She added that hotels that are providing emergency accommodation are helping off-season unemployment.

Many hotels remain in survival mode after two years of pandemic turmoil and the additional off season business is important, she explained.

“Many could be closed at this time of the year, others would not be operating at full capacity,” she added.

However, she warned the Government needs to put a plan in place before the tourism season starts next year. Some hotels offering emergency accommodation either have a three or six month contract.

“I can see there will be tears next April – the Government must have a long-term plan,” she said.

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Homing refugees worth almost €14m

By Sean Moriarty Hotels, B&Bs and other accommodation suppliers in the Killarney area have secured contracts in excess of €13 million to accommodate Ukraine war refugees. The Department of Children, […]

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By Sean Moriarty

Hotels, B&Bs and other accommodation suppliers in the Killarney area have secured contracts in excess of €13 million to accommodate Ukraine war refugees.

The Department of Children, Equality, Disability, Integration and Youth released figures to the Killarney Advertiser.

Documents show that contracts totalling €13,852,255.00 are being shared between 13 premises in the Killarney urban area.

However, the department warned these figures are “indicative” only and the full value of the contracts depends on “occupancy and actual usage”.

The Eviston Hotel has secured a contract worth €5,727,590.00, the Innisfallen Hotel in Fossa for €2,404,620.00 and The Hotel Killarney signed a deal worth €1,701,000.00. These are the three biggest contracts published in the documentation.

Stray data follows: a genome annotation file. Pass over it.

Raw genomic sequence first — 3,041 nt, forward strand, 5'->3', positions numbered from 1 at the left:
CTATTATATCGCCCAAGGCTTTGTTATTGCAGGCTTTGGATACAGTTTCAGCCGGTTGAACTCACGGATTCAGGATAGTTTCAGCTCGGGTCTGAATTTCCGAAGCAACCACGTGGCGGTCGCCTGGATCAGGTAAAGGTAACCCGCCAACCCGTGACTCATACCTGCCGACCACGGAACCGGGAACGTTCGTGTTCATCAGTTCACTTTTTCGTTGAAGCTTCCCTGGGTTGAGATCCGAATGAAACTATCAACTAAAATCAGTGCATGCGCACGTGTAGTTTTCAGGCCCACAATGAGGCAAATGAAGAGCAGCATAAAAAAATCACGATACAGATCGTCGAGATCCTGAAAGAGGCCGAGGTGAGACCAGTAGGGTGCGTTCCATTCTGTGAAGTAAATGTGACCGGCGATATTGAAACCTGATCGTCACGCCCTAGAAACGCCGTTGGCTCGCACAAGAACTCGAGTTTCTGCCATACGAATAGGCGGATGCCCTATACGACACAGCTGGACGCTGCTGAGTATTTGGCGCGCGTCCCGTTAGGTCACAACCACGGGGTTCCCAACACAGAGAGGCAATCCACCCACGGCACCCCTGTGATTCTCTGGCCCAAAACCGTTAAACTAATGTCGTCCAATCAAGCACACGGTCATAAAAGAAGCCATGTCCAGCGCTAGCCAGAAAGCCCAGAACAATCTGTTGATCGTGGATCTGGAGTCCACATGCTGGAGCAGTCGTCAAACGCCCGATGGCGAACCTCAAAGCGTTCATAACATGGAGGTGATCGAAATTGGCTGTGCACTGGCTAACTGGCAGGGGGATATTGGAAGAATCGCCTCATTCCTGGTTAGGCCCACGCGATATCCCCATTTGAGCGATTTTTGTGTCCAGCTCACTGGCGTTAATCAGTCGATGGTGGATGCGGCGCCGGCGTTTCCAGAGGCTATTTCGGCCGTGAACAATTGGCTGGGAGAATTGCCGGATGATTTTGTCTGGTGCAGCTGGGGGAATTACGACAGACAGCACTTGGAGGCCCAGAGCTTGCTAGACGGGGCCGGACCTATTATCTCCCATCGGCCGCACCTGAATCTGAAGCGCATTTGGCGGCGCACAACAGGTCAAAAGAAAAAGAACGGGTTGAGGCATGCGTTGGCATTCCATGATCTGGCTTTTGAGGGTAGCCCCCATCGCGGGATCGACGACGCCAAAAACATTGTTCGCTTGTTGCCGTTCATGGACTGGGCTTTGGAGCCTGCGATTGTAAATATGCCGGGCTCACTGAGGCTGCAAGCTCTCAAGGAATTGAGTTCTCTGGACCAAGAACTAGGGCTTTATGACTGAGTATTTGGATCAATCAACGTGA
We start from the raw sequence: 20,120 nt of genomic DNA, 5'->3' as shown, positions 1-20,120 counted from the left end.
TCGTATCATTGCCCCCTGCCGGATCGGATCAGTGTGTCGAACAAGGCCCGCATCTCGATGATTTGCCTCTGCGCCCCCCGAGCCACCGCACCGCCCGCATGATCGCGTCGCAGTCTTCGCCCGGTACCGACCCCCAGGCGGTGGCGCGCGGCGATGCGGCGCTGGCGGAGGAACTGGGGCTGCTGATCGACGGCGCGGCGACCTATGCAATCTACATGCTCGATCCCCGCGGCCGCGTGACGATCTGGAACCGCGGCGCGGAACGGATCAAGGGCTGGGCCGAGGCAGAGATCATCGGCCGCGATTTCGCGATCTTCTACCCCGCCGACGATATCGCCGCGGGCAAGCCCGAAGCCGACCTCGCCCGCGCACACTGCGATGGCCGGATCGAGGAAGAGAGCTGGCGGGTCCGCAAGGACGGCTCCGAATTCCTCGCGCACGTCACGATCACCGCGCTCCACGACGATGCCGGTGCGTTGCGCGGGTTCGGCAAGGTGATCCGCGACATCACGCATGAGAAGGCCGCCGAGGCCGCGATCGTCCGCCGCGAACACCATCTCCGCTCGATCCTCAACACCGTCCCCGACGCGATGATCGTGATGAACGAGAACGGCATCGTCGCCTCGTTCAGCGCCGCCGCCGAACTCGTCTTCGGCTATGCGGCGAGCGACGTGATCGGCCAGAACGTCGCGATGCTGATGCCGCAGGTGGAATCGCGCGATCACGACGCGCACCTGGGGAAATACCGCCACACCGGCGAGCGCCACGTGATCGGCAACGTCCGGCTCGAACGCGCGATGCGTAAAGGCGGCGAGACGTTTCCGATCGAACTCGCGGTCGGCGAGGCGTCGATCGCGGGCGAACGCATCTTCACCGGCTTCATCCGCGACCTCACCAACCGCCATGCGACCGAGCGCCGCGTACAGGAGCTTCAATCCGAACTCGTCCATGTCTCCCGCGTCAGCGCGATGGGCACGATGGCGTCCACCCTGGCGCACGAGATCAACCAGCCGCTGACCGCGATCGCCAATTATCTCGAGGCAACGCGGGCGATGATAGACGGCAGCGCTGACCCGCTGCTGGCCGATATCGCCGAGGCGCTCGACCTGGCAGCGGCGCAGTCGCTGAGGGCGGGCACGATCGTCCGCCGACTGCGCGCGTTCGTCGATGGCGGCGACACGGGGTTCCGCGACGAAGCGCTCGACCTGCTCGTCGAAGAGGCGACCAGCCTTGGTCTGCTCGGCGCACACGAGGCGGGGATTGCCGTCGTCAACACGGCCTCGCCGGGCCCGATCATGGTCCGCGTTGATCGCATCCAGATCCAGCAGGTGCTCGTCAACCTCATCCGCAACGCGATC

This is only the tip of the iceberg, and Department officials say more contracts could come on stream. Figures seen by the Killarney Advertiser only cover contracted premises up to the end of September this year and updated figures are only released every three months.

“We are in contract with far more, but the formal exchange of contracts can take place sometime after the service commences,” a department spokesperson told the Killarney Advertiser.

“The Department of Children, Equality, Disability, Integration and Youth is obliged to publish a list of contracts formally signed off each quarter that have been awarded under a special EU Derogation that permits the Department to enter into contracts in the context of the Ukraine accommodation crisis without going to formal tender.

“The values of the contracts shown are estimates; the actual value materialises upon occupancy and actual usage. Standard contracts have no-fault break clauses available to both parties so again, the figures are indicative rather than actual.”

These figures only cover Ukrainian refugees fleeing the war and do not include International Protection Applicants.

The Department refused to release International Protection Applicant figures to the Killarney Advertiser.

“The International Protection Applicant accommodation contract information is commercially sensitive information and is not available,” added the Department spokesperson.